Scientists have for the first time succeeded in generating beating cardiac muscle cells from special stem cells discovered in vascular walls, in a new study using a mouse model. They may provide a new approach for the treatment of heart attacks by replacing dead and scarred heart muscle. : Health

The title of the post is a copy and paste from the subtitle and first paragraph of the linked academic press release here :

Scientists of University of Würzburg have for the first time succeeded in generating beating cardiac muscle cells from special stem cells. They may provide a new approach for the treatment of heart attacks.

The problem is: during each heart attack, some of the cardiac muscle tissue dies – accompanied by more or less marked scarring. Attempts made over the past years to substitute the destroyed tissue by adequately functioning cardiac muscle using stem cells have not been as successful as expected.

Recent results of research scientists at the University of Würzburg (JMU) now show a novel approach for the treatment of myocardial infarction. The team around Professor Süleyman Ergün, head of the Institute of Anatomy and Cell Biology at the JMU, focuses on a special type of stem cells that it has discovered in vascular walls.

Journal Reference:

Subba Rao Mekala, Philipp Wörsdörfer, Jochen Bauer, Olga Stoll, Nicole Wagner, Laurens Reeh, Kornelia Loew, Georg Eckner, Chee Keong Kwok, Erhard Wischmeyer, Mary Eleanor Dickinson, Harald Schulze, David Stegner, Ralf A. Benndorf, Frank Edenhofer, Verena Pfeiffer, Stefanie Kuerten, Stefan Frantz, Süleyman Ergün.

Generation of Cardiomyocytes From Vascular Adventitia-Resident Stem Cells.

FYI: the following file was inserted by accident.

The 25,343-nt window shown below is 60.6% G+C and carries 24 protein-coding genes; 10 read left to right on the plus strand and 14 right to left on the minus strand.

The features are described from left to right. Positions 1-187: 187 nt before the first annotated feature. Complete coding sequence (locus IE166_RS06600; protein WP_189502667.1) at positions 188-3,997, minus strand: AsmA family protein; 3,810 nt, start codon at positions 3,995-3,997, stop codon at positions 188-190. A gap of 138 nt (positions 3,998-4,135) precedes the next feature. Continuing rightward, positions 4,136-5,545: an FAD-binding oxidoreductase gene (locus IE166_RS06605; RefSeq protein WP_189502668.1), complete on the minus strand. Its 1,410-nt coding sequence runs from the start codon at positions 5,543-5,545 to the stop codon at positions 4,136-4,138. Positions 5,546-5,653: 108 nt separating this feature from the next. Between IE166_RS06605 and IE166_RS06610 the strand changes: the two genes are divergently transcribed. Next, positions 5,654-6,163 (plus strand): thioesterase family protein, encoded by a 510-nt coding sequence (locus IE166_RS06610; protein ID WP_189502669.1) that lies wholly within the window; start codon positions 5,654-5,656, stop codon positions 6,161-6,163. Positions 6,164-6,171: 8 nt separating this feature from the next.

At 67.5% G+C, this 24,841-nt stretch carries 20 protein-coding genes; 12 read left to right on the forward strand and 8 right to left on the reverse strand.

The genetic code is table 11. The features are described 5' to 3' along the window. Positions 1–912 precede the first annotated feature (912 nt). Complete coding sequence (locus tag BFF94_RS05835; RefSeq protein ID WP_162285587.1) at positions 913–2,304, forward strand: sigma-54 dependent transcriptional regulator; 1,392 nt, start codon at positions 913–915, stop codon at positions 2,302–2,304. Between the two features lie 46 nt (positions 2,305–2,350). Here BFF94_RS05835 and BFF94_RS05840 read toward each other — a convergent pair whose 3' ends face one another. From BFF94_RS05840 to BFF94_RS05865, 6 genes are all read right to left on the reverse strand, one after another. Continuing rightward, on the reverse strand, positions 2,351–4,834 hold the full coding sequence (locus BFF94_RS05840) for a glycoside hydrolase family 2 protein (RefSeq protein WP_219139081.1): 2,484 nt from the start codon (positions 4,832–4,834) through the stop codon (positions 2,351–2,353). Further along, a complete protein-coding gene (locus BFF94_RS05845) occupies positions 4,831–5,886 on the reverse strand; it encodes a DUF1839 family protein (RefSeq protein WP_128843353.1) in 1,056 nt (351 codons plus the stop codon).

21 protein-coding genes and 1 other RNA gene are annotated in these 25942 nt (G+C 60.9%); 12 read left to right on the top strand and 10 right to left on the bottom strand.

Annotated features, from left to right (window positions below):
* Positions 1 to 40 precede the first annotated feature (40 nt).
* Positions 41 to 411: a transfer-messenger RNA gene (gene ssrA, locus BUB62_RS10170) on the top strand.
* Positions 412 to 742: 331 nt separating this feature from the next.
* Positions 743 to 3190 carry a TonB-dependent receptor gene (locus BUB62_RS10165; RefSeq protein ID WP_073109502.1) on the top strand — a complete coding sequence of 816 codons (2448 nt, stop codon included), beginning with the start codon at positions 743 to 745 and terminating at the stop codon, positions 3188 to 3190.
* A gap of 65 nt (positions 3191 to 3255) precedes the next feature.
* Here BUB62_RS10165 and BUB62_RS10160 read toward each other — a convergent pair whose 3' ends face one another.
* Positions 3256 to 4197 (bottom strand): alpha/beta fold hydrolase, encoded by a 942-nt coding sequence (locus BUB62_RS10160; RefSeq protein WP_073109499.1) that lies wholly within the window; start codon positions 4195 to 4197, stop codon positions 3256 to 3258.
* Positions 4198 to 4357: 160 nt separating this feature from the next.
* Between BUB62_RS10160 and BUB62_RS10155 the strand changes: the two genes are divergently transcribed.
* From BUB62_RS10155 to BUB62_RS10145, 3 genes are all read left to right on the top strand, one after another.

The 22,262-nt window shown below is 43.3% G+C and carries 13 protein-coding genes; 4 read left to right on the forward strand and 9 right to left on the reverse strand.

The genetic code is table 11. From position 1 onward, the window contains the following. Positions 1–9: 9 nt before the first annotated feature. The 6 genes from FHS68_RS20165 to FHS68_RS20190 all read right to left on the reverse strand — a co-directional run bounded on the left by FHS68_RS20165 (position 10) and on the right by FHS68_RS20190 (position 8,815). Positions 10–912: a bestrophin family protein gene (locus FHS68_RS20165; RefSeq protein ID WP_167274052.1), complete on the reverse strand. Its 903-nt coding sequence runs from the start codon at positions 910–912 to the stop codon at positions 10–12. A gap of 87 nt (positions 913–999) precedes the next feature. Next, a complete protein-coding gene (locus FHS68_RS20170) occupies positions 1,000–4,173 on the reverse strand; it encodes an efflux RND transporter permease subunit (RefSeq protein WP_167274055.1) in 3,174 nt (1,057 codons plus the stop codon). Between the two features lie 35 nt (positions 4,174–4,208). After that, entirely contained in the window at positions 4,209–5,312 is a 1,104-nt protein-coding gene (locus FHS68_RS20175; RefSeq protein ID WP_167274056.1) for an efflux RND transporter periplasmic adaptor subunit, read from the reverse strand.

Circulation Research, 2018;

DOI: 10.1161/CIRCRESAHA.117.312526

Link: https://www.ahajournals.org/doi/10.1161/CIRCRESAHA.117.312526

Abstract

Rationale:

Regeneration of lost cardiomyocytes is a fundamental unresolved problem leading to heart failure. Despite several strategies developed from intensive studies performed in the past decades, endogenous regeneration of heart tissue is still limited and presents a big challenge that needs to be overcome to serve as a successful therapeutic option for myocardial infarction.

Objective:

One of the essential prerequisites for cardiac regeneration is the identification of endogenous cardiomyocyte progenitors and their niche that can be targeted by new therapeutic approaches. In this context, we hypothesized that the vascular wall, which was shown to harbor different types of stem and progenitor cells, might serve as a source for cardiac progenitors.

Methods and Results:

We describe generation of spontaneously beating mouse aortic wall-derived cardiomyocytes without any genetic manipulation. Using aortic wall-derived cells (AoCs) of WT (wild type), αMHC (α-myosin heavy chain), and Flk1 (fetal liver kinase 1)-reporter mice and magnetic bead-associated cell sorting sorting of Flk1+ AoCs from GFP (green fluorescent protein) mice, we identified Flk1+CD (cluster of differentiation) 34+Sca-1 (stem cell antigen-1)-CD44− AoCs as the population that gives rise to aortic wall-derived cardiomyocytes. This AoC subpopulation delivered also endothelial cells and macrophages with a particular accumulation within the aortic wall-derived cardiomyocyte containing colonies. In vivo, cardiomyocyte differentiation capacity was studied by implantation of fluorescently labeled AoCs into chick embryonic heart. These cells acquired cardiomyocyte-like phenotype as shown by αSRA (α-sarcomeric actinin) expression. Furthermore, coronary adventitial Flk1+ and CD34+ cells proliferated, migrated into the myocardium after mouse myocardial infarction, and expressed Isl-1+ (insulin gene enhancer protein-1) indicative of cardiovascular progenitor potential.

Conclusions:

Our data suggest Flk1+CD34+ vascular adventitia-resident stem cells, including those of coronary adventitia, as a novel endogenous source for generating cardiomyocytes. This process is essentially supported by endothelial cells and macrophages. In summary, the therapeutic manipulation of coronary adventitia-resident cardiac stem and their supportive cells may open new avenues for promoting cardiac regeneration and repair after myocardial infarction and for preventing heart failure.

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